Why do we resist knowledge? An interview with Åsa Wikforss


Largely, because we have a crisis of trust, and knowledge needs trust

Knowledge resistance is “the tendency not to accept available knowledge”, according to the mission statement of the interdisciplinary project “Knowledge Resistance: Causes, Consequences and Cures,” which was awarded a $5.6 million grant from the Swedish Foundation for Humanities and Social Sciences in October 2018. Åsa Wikforss is the project leader. A professor of theoretical philosophy at Stockholm University, she is also a newly-elected member – and the only philosopher – of the Swedish Academy, a prestigious cultural institution of 18 members appointed for life. 

In an age of misinformation both online and off, researching knowledge resistance could not be more timely. When senior politicians announce that the people have had enough of experts, it’s not long before a race to the bottom begins, where dangerous myths and misinformation can entrench themselves. 

In this interview, we discuss how knowledge resistance manifests itself in popular movements such as anti-vaxxers and climate change deniers, and how we can fight these beliefs gone viral.

Your new project examines a particular type of irrationality in the form of ‘knowledge resistance’. Could you offer an explanation of what knowledge resistance is and what sets it apart from mere ignorance? 

Ignorance involves having a false belief, or no belief at all, on a topic. This can be the result of a simple lack of information. In that case, as soon as we read up on the topic we have knowledge. What distinguishes knowledge resistance, by contrast, is that it cannot be fixed by supplying information. It is, as it were, a type of ignorance that is not easily cured.

Knowledge resistance is a matter of believing what one wants to believe rather than what one has evidence to believe – it is a matter of resisting information, rather than taking it in. This happens to all of us, from time to time, and it has a variety of psychological causes. It may be that I hold a cherished belief about being an excellent driver (most people do) even though the evidence points the other way. Or it may be that I love my wine and have a hard time accepting research showing that wine causes cancer.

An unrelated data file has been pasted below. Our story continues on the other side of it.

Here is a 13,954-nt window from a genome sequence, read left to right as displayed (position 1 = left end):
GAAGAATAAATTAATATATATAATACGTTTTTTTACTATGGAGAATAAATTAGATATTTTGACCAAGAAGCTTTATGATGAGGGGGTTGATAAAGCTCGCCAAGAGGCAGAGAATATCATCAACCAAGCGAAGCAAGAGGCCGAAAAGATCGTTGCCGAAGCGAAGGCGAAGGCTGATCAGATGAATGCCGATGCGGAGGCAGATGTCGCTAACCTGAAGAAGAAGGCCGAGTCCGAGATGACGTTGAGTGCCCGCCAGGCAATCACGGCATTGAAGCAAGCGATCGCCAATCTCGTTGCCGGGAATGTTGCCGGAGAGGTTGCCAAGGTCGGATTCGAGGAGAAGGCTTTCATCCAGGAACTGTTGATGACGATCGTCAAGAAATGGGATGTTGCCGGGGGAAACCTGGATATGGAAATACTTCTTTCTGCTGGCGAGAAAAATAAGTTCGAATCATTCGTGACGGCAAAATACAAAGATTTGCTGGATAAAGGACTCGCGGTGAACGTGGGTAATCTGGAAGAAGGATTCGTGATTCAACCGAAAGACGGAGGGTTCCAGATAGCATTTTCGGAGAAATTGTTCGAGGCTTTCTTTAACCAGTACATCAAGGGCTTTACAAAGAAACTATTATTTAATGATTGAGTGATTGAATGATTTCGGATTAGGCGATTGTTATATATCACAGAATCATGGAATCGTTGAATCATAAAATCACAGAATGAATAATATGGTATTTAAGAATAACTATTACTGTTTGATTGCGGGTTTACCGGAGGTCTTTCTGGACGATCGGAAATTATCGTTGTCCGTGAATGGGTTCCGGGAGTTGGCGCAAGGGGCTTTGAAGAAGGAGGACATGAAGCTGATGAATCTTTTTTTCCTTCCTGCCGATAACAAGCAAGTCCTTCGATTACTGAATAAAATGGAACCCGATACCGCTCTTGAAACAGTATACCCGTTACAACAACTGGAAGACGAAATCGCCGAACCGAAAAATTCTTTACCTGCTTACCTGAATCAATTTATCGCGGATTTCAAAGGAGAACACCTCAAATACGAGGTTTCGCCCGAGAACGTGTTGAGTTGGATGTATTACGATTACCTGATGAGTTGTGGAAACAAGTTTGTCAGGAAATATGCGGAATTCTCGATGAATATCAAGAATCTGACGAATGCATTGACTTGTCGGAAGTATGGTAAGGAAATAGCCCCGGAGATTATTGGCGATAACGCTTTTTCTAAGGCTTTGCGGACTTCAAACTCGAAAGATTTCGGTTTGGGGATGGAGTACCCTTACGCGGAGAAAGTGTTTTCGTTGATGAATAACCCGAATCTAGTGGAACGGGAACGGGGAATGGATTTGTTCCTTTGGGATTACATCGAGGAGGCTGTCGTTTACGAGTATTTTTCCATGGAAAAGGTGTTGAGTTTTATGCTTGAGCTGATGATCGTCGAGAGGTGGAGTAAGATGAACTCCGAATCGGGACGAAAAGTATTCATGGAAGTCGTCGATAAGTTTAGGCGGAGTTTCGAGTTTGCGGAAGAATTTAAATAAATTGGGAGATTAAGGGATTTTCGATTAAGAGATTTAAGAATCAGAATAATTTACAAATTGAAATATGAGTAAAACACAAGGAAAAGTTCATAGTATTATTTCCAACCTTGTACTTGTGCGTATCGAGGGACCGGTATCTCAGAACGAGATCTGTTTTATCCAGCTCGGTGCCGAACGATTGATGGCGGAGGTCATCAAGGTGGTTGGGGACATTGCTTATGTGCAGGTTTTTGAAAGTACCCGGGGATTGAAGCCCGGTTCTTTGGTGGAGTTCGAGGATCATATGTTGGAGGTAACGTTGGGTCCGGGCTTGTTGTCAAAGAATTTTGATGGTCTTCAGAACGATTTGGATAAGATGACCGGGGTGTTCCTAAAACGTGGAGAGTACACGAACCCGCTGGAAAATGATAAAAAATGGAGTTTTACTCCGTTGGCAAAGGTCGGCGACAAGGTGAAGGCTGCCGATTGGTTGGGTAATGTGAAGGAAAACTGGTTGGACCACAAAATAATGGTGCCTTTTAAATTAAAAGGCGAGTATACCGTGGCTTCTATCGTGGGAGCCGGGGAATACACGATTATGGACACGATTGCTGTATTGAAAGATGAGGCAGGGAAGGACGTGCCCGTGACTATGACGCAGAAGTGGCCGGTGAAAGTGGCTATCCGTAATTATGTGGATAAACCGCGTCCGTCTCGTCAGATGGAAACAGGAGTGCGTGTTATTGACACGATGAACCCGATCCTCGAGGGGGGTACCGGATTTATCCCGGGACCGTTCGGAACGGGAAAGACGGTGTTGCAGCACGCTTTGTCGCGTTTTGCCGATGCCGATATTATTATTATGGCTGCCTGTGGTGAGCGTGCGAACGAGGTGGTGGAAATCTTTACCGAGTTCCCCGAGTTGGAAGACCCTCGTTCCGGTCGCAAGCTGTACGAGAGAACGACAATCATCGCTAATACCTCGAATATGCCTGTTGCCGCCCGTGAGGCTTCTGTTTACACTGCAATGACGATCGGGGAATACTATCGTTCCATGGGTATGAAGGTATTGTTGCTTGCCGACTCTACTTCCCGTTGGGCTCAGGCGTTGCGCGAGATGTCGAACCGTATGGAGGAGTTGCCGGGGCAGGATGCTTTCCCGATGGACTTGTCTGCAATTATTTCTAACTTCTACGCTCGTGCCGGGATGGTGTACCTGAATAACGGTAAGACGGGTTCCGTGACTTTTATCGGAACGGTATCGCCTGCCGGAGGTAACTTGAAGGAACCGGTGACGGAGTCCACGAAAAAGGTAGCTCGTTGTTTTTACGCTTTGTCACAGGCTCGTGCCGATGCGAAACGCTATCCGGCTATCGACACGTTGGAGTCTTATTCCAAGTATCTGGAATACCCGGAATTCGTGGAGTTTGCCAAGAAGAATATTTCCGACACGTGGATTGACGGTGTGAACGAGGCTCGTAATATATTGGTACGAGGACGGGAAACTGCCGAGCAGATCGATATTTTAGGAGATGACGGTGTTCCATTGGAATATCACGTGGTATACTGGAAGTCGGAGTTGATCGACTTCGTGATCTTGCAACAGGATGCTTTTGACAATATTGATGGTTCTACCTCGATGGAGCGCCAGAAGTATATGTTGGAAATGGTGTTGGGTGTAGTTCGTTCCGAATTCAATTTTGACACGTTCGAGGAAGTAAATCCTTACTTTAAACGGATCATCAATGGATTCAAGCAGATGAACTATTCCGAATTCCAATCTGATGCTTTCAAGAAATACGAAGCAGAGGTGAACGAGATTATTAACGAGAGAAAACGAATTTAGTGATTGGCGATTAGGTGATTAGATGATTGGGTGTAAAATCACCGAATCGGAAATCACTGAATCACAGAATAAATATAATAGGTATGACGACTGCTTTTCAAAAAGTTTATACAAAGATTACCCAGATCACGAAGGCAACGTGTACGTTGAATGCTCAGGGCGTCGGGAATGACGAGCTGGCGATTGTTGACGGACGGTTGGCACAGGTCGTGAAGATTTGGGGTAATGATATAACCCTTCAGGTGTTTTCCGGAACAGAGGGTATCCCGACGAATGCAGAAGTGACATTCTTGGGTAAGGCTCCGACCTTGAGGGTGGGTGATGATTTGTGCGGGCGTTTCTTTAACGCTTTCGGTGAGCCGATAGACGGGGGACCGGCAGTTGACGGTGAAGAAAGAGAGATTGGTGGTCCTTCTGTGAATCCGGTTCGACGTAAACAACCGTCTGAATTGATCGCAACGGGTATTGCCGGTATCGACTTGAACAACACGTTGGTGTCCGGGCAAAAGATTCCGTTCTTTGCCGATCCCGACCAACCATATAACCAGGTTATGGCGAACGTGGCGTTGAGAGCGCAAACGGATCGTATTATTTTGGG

A common cause of knowledge resistance is identity protection. This happens when we hold a belief that is central to our cultural or ideological identity. For instance, there is a lot of evidence that when it comes to factual questions that have become politically charged (such as about crime rates or immigration) we are quite adept at finding ways of resisting the evidence. In general, knowledge resistance is not simply a blunt emotional reaction but involves reasoning of a certain sort – skewed reasoning used to protect the cherished belief. 

From climate change denial to anti-vaccination movements, it doesn’t seem like there’s any shortage of examples that dominate the news headlines. Are there particular conditions and environments in which knowledge resistance forms and spreads? 

Yes, it is a combination of factors that play a role. First, knowledge resistance typically involves strong emotions of some sort, often fear or hatred. Second, these emotions interact with the environment in various ways. For instance, disinformation, such as fake news, strengthens it. In particular, disinformation about sources, such as the claim that the climate scientists just try to get more funding or that mainstream media have a political agenda. Human knowledge is essentially social, it requires trusting others, and when trust is undermined so is knowledge. 

In addition, polarisation causes strong ‘us versus them’-feelings, which tend to strengthen emotions that drive knowledge resistance, such as fear. It is clear that we are now in a situation where these different factors converge. Social media is filled with hatred and fear, polarisation increases, and there is a systematic production and sharing of disinformation. In many ways, it’s a perfect storm.

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